So by now you know how much work goes into submitting even one application for graduate school. Most people I know submit somewhere between 5 to 17 graduate school applications. That might seem excessive but… More
I’ve released a podcast! Yes, you read that correctly. I’ve been working on this idea for the past eight months as part of the Kentucky Psychological Association Leadership Academy. This program is new and provides early career psychologists, including students, with the opportunity to develop their leadership skills and complete a leadership-focused project.
My project stemmed from my love of interviewing interesting people and hearing the stories of individuals I admire. Each episode features a leader in the field of psychology in Kentucky who shares their career trajectory and their vision of leadership. We have fun conversations and hard conversations and we grapple with the challenges of staying motivated, changing policy, and managing the unique personal and professional challenges we’ve faced this past month in the wake of COVID-19 and increased racial violence.
I hope you enjoy! You can find the podcast on Apple Podcasts, Google Podcasts, and Podbean (coming soon to Spotify!):
Hi all! I’ve been toying with a new idea for a while and I’ve decided to officially go through with it after speaking with some friends who are applying for graduate school this cycle. I remember starting my graduate school application process and feeling lost, overwhelmed, and worried. The process feels complicated and disorganized, and there are few helpful sources for guidance. So the purpose of my series is to provide a step by step guide for those applying to graduate school, specifically psychology PhD programs, although I hope it can be useful for applying to other types of programs.
If you’re thinking about graduate school, these questions might be on your mind…
- What type of program is right for me?
- Would a masters degree or Ph.D. be a better fit?
- Am I qualified?
- Where do I want to live?
- Am I financially able to pursue a graduate degree?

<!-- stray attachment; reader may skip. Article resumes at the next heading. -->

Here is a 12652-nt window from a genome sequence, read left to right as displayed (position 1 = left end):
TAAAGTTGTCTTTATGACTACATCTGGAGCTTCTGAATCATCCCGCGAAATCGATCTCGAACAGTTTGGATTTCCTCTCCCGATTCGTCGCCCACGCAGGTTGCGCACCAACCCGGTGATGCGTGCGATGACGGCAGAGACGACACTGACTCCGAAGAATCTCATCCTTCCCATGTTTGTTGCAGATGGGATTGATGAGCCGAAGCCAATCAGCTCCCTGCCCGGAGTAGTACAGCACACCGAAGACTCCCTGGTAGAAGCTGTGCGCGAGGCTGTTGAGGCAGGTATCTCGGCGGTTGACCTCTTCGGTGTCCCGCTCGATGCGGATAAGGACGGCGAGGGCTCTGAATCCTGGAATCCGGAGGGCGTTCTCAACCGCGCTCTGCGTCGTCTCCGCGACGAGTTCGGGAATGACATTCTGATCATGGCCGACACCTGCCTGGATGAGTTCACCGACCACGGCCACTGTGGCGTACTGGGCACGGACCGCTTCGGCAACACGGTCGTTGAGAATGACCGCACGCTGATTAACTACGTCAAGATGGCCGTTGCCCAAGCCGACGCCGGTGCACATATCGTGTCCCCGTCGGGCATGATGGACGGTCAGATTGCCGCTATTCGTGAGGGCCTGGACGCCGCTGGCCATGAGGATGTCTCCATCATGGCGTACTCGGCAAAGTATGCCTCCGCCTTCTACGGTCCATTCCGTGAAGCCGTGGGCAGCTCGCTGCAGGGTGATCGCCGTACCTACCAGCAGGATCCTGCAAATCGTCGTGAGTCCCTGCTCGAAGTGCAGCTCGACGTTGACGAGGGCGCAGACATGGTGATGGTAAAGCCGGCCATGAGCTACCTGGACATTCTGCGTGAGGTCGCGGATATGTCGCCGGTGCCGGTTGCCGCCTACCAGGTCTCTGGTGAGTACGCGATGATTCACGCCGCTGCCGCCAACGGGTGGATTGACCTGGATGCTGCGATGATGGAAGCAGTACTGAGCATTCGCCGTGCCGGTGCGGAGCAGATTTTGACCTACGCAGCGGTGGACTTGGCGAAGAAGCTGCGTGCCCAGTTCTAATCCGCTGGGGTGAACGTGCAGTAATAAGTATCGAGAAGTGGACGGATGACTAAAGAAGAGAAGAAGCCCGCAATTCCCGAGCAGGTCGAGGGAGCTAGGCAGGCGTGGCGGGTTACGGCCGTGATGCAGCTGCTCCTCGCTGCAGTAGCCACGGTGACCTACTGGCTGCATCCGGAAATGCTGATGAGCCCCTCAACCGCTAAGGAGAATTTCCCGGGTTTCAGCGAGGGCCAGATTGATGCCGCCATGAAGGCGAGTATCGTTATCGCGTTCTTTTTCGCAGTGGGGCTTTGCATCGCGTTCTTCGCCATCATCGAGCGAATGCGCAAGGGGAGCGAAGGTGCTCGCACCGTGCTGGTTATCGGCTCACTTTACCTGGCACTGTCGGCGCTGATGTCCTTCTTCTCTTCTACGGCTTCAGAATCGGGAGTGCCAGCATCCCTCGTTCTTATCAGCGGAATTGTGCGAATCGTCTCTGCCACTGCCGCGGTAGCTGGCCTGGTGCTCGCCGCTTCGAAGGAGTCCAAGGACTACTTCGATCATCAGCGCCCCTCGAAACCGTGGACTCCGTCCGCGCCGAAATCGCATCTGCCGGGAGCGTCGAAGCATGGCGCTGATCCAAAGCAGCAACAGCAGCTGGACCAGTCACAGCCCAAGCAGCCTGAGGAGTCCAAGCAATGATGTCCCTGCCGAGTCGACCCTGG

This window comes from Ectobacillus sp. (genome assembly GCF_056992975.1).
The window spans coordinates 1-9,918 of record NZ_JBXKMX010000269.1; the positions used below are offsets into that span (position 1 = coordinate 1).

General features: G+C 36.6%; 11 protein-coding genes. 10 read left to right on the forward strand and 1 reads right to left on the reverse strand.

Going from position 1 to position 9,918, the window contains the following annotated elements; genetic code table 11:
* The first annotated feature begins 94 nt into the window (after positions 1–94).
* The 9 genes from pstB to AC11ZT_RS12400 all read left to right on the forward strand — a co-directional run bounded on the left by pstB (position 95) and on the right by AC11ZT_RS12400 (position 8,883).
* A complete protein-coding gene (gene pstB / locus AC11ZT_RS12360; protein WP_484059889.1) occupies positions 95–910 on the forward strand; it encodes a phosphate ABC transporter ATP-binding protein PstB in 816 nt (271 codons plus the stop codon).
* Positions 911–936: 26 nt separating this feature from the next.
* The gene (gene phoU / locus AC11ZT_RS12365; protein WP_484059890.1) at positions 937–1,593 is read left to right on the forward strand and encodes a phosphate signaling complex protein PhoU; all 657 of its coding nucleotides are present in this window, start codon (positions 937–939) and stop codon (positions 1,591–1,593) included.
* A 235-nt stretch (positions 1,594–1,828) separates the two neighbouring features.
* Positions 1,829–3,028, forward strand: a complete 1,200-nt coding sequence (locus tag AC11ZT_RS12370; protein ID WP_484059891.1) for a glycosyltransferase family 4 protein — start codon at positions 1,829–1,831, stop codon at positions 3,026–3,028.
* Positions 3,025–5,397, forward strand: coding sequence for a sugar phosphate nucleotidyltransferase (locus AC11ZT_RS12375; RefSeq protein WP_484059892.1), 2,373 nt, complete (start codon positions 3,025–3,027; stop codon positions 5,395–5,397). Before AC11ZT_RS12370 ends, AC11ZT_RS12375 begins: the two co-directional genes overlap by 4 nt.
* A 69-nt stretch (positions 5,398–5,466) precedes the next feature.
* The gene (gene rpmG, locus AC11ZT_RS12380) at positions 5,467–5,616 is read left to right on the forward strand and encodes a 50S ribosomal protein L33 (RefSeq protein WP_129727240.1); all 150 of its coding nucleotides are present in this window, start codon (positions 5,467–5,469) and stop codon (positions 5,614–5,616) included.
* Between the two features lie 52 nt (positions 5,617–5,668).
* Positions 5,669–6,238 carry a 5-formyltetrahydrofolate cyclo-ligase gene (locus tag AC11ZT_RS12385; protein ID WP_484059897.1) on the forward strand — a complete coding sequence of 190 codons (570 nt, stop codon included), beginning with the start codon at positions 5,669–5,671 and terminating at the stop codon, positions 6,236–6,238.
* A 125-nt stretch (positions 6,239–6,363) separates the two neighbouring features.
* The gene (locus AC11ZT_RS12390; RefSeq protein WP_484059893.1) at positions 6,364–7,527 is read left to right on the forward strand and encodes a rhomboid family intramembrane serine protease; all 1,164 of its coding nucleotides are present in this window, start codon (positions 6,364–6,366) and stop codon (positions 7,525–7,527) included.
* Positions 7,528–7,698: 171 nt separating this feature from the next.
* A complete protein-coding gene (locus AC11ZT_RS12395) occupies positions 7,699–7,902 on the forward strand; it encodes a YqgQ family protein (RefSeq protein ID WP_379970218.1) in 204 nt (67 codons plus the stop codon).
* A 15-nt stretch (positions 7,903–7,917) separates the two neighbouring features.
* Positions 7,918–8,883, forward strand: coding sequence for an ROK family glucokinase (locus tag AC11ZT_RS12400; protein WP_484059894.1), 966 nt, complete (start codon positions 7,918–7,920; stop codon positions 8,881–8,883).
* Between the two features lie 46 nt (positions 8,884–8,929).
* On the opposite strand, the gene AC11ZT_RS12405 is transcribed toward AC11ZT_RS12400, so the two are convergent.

- What type of financial support could I get at my program?
- Do I need to take (or retake) the GRE?
- What is the application process like?
- How much do applications cost?
The list could go on! I remember sitting in a coffee shop in San Francisco in July of 2018 with multiple spreadsheets open on my computer as I was just starting to think about these questions. It was scary, but also exciting. I hope that this series will be useful in breaking down each step of the process based on my own experiences, including the good and the bad!
The title of this talk caught my attention while looking through recently released Ted Talks. The speaker, Shekinah Elmore, is an oncologist and cancer survivor offers a beautifully eloquent talk about managing uncertainty in life. While she uses cancer as a touchstone, the concepts she incorporates apply far beyond cancer. I was touched by this talk and how Elmore takes her story and experiences and uses it in her personal and professional life. I hope this talk brings you as much joy as it brought me!
What do you think about Elmore’s approach to radical uncertainty? Do you find yourself scared and living less fully when you are afraid?
You might have heard the term “intersectionality” floating around or maybe you are incredibly familiar with it, but I believe everyone can learn from this amazing Ted Talk given by Dr. Kimberlé Crenshaw. Dr. Crenshaw describes what intersectionality is and how and why it matters. She provides clear examples that paint a picture of what the complex experience of prejudice and oppression look like. I watched this talk as part of my participation in Academics for Black Survival and Wellness, which was an incredible program to foster accountability and growth for non-Black people dedicated to anti-racist action; thank you to this organization for sharing this talk and creating a beautiful space for growth.
Had you heard of intersectionality before this talk? Did you feel emotionally shaken after this talk?
Long time, no talk! If you’re like me, you’ve being doing a lot of introspection, reading, protesting, documentary-watching, and maybe crying a bit more than usual. What a painful time for this country, but also what a time for growth and change. I am lucky to be finishing out my first year in a doctoral counseling psychology program where social justice is at the core of our education and training. Being in a program like that, plus having an amazing advisor, has provided a great space to reflect, process, and learn.